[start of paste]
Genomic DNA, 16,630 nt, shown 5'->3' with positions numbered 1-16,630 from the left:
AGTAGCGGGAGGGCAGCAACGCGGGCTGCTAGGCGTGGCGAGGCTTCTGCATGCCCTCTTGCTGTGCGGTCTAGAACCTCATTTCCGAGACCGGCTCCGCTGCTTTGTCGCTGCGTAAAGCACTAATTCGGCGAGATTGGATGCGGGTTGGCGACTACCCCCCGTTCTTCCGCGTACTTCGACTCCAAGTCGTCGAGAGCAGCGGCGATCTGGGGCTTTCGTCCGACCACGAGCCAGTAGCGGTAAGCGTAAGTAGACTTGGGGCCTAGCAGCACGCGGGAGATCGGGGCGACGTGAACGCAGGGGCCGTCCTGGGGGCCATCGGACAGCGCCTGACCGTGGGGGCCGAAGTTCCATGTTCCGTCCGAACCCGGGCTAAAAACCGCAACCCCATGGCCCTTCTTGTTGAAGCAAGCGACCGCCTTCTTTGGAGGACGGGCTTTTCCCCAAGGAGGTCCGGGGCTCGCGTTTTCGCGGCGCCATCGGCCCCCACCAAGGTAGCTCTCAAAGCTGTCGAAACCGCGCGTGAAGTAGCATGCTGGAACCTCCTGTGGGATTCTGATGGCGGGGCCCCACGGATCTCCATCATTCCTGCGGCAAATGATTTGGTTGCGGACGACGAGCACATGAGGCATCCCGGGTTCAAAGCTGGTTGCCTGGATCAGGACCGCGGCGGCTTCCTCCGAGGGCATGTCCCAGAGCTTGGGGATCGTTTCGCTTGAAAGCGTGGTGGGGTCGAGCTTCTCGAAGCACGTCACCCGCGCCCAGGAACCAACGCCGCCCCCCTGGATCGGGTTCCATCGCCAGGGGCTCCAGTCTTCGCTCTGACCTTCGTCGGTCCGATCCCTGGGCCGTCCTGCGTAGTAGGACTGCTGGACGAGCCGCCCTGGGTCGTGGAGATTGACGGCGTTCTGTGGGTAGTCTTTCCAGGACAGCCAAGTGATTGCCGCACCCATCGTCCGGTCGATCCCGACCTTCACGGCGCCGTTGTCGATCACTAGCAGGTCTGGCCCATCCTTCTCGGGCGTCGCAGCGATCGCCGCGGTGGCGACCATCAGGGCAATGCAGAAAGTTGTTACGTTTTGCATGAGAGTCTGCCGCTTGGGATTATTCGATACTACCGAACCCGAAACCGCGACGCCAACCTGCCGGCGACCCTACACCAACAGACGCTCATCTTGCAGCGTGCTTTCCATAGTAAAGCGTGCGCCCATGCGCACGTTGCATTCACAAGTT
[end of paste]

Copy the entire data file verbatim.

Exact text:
Genomic DNA, 16,630 nt, shown 5'->3' with positions numbered 1-16,630 from the left:
AGTAGCGGGAGGGCAGCAACGCGGGCTGCTAGGCGTGGCGAGGCTTCTGCATGCCCTCTTGCTGTGCGGTCTAGAACCTCATTTCCGAGACCGGCTCCGCTGCTTTGTCGCTGCGTAAAGCACTAATTCGGCGAGATTGGATGCGGGTTGGCGACTACCCCCCGTTCTTCCGCGTACTTCGACTCCAAGTCGTCGAGAGCAGCGGCGATCTGGGGCTTTCGTCCGACCACGAGCCAGTAGCGGTAAGCGTAAGTAGACTTGGGGCCTAGCAGCACGCGGGAGATCGGGGCGACGTGAACGCAGGGGCCGTCCTGGGGGCCATCGGACAGCGCCTGACCGTGGGGGCCGAAGTTCCATGTTCCGTCCGAACCCGGGCTAAAAACCGCAACCCCATGGCCCTTCTTGTTGAAGCAAGCGACCGCCTTCTTTGGAGGACGGGCTTTTCCCCAAGGAGGTCCGGGGCTCGCGTTTTCGCGGCGCCATCGGCCCCCACCAAGGTAGCTCTCAAAGCTGTCGAAACCGCGCGTGAAGTAGCATGCTGGAACCTCCTGTGGGATTCTGATGGCGGGGCCCCACGGATCTCCATCATTCCTGCGGCAAATGATTTGGTTGCGGACGACGAGCACATGAGGCATCCCGGGTTCAAAGCTGGTTGCCTGGATCAGGACCGCGGCGGCTTCCTCCGAGGGCATGTCCCAGAGCTTGGGGATCGTTTCGCTTGAAAGCGTGGTGGGGTCGAGCTTCTCGAAGCACGTCACCCGCGCCCAGGAACCAACGCCGCCCCCCTGGATCGGGTTCCATCGCCAGGGGCTCCAGTCTTCGCTCTGACCTTCGTCGGTCCGATCCCTGGGCCGTCCTGCGTAGTAGGACTGCTGGACGAGCCGCCCTGGGTCGTGGAGATTGACGGCGTTCTGTGGGTAGTCTTTCCAGGACAGCCAAGTGATTGCCGCACCCATCGTCCGGTCGATCCCGACCTTCACGGCGCCGTTGTCGATCACTAGCAGGTCTGGCCCATCCTTCTCGGGCGTCGCAGCGATCGCCGCGGTGGCGACCATCAGGGCAATGCAGAAAGTTGTTACGTTTTGCATGAGAGTCTGCCGCTTGGGATTATTCGATACTACCGAACCCGAAACCGCGACGCCAACCTGCCGGCGACCCTACACCAACAGACGCTCATCTTGCAGCGTGCTTTCCATAGTAAAGCGTGCGCCCATGCGCACGTTGCATTCACAAGTT